With the incessant barrage of CIT-based headlines over the past week or so, you would be forgiven if you hadn’t bothered to delve into the final details of the $3 billion financing the company has apparently secured. What you unfortunately would have missed as a result of CIT fatigue is the identity of those who are providing this capital.
From Bloomberg today:
Bondholders providing the financing include Boston-based hedge fund Baupost Group LLC, Capital Research & Management Co., Centerbridge Partners LP, Oaktree Capital Management LLC, Pacific Investment Management Co. and Silver Point Capital LP, a person familiar with the deal said.
That’s right. Value investing luminaries Howard Marks of Oaktree Capital Management and Seth Klarman of the Baupost Group both were involved in this deal according to Bloomberg’s source. Why, you ask, would Marks and Klarman get involved with a company that Credit Sites analyst David Hendler as recently as last week said this about?
“This thing doesn’t have a future,” CreditSights analyst David Hendler said yesterday in a telephone interview. “Anything is possible but the problem is not solvable anymore. They’re just in denial it’s finally over,” the New York-based analyst said referring to the rescue financing.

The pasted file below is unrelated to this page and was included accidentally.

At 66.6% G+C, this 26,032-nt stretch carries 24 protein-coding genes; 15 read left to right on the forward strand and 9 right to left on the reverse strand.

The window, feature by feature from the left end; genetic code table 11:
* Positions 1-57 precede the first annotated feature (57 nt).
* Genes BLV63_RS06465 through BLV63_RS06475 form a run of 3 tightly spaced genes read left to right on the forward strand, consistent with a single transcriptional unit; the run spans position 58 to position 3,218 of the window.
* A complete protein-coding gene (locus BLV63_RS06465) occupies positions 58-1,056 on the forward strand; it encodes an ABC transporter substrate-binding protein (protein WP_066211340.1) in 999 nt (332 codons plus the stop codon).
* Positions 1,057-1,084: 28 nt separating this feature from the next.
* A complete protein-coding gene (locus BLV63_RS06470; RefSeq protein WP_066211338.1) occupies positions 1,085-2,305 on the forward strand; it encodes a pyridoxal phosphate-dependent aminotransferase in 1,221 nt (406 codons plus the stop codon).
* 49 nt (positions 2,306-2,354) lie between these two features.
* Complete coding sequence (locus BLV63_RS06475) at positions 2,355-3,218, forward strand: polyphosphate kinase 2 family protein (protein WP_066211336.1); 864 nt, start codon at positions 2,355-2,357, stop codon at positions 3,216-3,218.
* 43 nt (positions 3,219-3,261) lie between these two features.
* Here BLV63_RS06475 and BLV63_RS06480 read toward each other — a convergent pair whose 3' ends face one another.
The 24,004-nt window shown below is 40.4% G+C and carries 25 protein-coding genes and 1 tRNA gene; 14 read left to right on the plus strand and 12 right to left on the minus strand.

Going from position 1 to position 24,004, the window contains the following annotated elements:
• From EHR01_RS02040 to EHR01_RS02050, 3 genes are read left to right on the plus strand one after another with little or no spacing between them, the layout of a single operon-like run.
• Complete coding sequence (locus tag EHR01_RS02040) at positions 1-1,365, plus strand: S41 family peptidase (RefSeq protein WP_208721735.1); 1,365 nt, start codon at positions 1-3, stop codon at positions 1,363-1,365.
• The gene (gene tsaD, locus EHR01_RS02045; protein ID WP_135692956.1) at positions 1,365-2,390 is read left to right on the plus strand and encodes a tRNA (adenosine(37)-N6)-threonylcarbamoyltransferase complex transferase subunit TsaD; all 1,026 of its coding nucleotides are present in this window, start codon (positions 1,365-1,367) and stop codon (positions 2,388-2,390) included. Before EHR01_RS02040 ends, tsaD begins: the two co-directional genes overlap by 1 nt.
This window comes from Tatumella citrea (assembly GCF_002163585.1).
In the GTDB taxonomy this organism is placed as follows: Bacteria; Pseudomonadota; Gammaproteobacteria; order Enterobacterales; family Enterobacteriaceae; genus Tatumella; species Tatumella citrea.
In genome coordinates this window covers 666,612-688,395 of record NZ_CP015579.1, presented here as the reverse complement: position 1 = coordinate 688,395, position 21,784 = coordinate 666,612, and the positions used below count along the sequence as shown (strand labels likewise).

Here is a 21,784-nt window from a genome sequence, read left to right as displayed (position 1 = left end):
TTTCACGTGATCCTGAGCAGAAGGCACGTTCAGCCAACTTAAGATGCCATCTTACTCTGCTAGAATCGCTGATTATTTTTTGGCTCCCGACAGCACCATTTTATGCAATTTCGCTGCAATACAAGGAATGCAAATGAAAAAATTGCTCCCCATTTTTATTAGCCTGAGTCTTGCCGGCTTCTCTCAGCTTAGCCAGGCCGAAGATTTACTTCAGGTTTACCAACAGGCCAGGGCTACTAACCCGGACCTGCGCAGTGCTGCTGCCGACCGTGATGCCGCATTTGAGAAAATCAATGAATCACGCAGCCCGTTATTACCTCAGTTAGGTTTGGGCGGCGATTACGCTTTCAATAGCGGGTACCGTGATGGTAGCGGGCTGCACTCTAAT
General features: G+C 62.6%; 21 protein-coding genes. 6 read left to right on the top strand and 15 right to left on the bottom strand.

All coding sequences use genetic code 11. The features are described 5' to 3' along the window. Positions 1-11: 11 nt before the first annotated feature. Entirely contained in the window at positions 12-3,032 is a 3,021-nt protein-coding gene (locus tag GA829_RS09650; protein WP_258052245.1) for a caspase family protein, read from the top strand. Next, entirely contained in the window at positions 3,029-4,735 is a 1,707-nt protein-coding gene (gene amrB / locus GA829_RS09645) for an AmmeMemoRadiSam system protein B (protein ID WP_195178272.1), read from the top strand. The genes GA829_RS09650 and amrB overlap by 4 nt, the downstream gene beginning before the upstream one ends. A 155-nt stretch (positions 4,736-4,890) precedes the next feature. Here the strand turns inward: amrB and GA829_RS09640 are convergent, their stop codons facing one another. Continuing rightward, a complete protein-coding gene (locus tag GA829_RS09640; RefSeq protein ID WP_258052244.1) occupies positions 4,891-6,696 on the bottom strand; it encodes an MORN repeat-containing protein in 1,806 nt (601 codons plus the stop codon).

The first (and simple) answer to that question is margin of safety. According RBC analyst Hank Calenti the deal had to be significantly over-collateralized in order to attract investors. In fact, a New York Times report cited by Bloomberg claimed that the loan is backed by a mix of assets with a face value of $30 billion. For only $3 billion worth of financing these investors have claims to a substantial amount of collateral. While this shows how desperate CIT was to avoid bankruptcy, it also highlights why this deal structure was so attractive to Klarman and Marks. Not only do they have a direct claim on corporate debt, aircraft credits and loans to small and medium businesses with a face value of $30 billion, but they also will receive an interest rate of 10 points above Libor. Not the current puny Libor rate of .51%, but Libor with a 3% floor. By my calculations that means that the minimum interest rate is 13% on a $3 billion loan backed by $30 billion in collateral.
Now you can see why Klarman and Marks likely didn’t have to do weeks of due diligence on this specific deal to be willing to participate. And if Credit Sites analyst Adam Steer is right and this rescue has only delayed a bankruptcy filing that is inevitable based on CIT’s broken business model? In that scenario even if equity holders and those who own other CIT bonds (for example PIMCO) are wiped out or suffer low recovery rates, Oaktree and Baupost would be protected by the substantial over-collateralization. While no investors have had a perfect track record in navigating the crisis over the past few years, if you had to follow the so-called smart money you would be hard pressed to find any better candidates than Marks and Klarman.
(Picture courtesy of www.breo.org)